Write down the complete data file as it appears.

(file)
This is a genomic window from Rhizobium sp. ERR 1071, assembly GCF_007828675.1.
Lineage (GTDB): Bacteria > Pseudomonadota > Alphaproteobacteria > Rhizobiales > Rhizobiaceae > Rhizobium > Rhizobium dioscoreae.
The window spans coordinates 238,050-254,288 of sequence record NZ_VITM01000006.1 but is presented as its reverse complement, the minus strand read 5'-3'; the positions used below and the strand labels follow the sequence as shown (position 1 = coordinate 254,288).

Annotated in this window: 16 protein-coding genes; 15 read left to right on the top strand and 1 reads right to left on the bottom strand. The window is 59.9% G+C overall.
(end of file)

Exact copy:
This is a genomic window from Rhizobium sp. ERR 1071, assembly GCF_007828675.1.
Lineage (GTDB): Bacteria > Pseudomonadota > Alphaproteobacteria > Rhizobiales > Rhizobiaceae > Rhizobium > Rhizobium dioscoreae.
The window spans coordinates 238,050-254,288 of sequence record NZ_VITM01000006.1 but is presented as its reverse complement, the minus strand read 5'-3'; the positions used below and the strand labels follow the sequence as shown (position 1 = coordinate 254,288).

Annotated in this window: 16 protein-coding genes; 15 read left to right on the top strand and 1 reads right to left on the bottom strand. The window is 59.9% G+C overall.